It’s a very realistic portrayal of depression, which again in many films is usually an abstraction or a device to get from one point to another. Is it based on your memories at that time?
It was based on my memories. I remember clearly the day that my father asked us - my brother and me - to comfort her and I simply refused because I felt that I didn’t have to be subjected to that at my age. Maybe I was wrong, but that’s how I felt.
Music isn’t a huge part of this film because Daniel is sort of set up in opposition to his older brother who has a punk band. Was that also something from your personal experience?
At the time I did the portrait [that Daniel draws in the film], my friend Renoir and I were more into punk and new wave, and my brother was into heavy metal. So I shifted everything, because now punk isn’t very avant-garde. Daniel and Théo are against music in general, against pop music, and stuff like that.
When you’re approaching writing a film, are there any books or images that you return to help guide the process of structuring it?
No, I listen to some music to help me write and focus, but it’s hard to translate it into book because even if you start from the book, it’s such a different way of writing. You have so many pages and chapters that you have to put it in slices. So, no, I don’t start from books.
If you were here without the intrusion of an interviewer, what do you think you would drift towards?
Michael Jackson. I mean, my taste goes from Bach to Olivier Messiaen to John Cage. Early electronic music. My grandfather invented the synthesizer in the late Forties.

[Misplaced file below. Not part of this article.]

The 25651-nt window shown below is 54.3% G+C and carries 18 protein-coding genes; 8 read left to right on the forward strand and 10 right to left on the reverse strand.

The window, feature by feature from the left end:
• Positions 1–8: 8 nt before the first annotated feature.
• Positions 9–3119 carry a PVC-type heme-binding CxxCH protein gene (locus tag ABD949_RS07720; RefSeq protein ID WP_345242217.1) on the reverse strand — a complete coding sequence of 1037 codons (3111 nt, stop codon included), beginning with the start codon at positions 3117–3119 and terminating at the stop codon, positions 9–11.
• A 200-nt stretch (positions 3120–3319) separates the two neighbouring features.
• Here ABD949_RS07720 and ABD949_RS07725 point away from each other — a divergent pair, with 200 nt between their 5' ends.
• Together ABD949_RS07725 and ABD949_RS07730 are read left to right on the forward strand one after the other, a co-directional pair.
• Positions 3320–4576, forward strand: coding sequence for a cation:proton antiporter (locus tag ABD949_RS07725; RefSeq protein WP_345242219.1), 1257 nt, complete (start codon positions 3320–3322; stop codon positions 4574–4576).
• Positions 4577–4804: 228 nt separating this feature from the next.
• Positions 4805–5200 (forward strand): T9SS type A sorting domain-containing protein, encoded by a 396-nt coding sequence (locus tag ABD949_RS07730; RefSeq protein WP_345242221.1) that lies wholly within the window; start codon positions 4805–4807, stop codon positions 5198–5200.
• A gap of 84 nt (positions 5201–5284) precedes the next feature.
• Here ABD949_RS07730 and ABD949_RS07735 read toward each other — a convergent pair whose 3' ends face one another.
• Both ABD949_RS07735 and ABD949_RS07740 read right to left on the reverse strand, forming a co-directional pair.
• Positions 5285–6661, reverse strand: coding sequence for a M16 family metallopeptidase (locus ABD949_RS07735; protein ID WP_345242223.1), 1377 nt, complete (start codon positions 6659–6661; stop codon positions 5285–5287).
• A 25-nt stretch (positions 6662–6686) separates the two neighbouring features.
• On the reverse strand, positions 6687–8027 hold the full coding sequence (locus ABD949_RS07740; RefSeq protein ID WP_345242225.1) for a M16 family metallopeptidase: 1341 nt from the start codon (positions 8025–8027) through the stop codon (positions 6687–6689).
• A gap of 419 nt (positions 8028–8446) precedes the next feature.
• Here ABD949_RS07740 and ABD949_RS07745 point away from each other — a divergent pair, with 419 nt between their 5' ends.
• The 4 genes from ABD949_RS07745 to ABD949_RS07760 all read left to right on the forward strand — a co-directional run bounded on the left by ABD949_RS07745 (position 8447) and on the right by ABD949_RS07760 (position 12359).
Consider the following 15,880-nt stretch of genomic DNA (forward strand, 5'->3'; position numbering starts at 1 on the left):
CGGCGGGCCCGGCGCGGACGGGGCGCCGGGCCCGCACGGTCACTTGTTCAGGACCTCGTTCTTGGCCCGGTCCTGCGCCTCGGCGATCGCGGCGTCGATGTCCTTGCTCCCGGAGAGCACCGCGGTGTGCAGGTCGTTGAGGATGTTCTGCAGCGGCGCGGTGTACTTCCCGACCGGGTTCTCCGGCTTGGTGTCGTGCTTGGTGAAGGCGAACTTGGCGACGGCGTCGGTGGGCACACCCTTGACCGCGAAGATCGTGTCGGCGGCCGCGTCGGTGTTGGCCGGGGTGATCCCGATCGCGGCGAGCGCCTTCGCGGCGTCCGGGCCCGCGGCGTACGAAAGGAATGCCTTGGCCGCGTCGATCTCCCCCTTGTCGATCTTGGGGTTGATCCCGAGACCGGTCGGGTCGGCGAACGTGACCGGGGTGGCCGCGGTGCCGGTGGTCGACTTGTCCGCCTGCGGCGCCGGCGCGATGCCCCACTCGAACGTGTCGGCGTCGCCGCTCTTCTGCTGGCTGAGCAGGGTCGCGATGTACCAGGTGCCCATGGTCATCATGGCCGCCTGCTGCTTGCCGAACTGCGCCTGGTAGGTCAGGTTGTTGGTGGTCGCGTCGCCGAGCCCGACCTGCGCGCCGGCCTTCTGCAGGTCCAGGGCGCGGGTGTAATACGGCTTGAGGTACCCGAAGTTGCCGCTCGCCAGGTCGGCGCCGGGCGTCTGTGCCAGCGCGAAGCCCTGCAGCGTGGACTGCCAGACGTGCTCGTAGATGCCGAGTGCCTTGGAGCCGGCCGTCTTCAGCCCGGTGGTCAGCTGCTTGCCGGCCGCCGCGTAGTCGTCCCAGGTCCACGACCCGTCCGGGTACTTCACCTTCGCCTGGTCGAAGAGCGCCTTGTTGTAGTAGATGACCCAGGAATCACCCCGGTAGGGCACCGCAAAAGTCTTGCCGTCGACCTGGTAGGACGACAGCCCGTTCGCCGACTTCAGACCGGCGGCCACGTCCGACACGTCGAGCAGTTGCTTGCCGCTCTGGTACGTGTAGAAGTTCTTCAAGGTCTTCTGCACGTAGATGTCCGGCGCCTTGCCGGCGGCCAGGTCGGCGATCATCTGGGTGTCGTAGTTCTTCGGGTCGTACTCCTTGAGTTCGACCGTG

What was it called?
It was the Clavioline. It was even used by The Beatles. I’m so proud of that. It didn’t make my family very rich - I didn’t come from a super rich family at all. My father played a lot of Duke Ellington, and he loved the sound of the Hammond organ. I love jazz music too but Duke Ellington was one of the first to use the old synthesizers from the Thirties before my grandfather. So I love this music.
I’m sure I inherited some of my grandfather’s inventiveness. My mother was creative - she was a musician. So I have some genes going into this direction and… I wanted to talk about something else concerning music but I forgot.
We can move around the store. I don’t know if it will help.
I’ll tell you something, I have so much stuff at home that I can’t buy anything anymore. So the goal is not to buy anything.
Going back to Microbe & Gasoline, the film has some interesting symmetry to it, visually and in terms of the story and where it begins.
Like at the beginning, when Daniel looks at the back of Laura’s head, and then at the end, she looks at the back of his head, and you can hear her thoughts, that she wants him to turn around. I feel like there are several moments like that. Was that something you envisioned immediately, or did that evolve during the writing?
I think this idea came quite early - the irony that first Daniel’s in love with Laura and then she’s in love with him. It fulfils Théo’s prophecy that Laura’s going to be in love the day he doesn’t care any more for her. The symmetrical part is them going away and then having to come back.Read the full article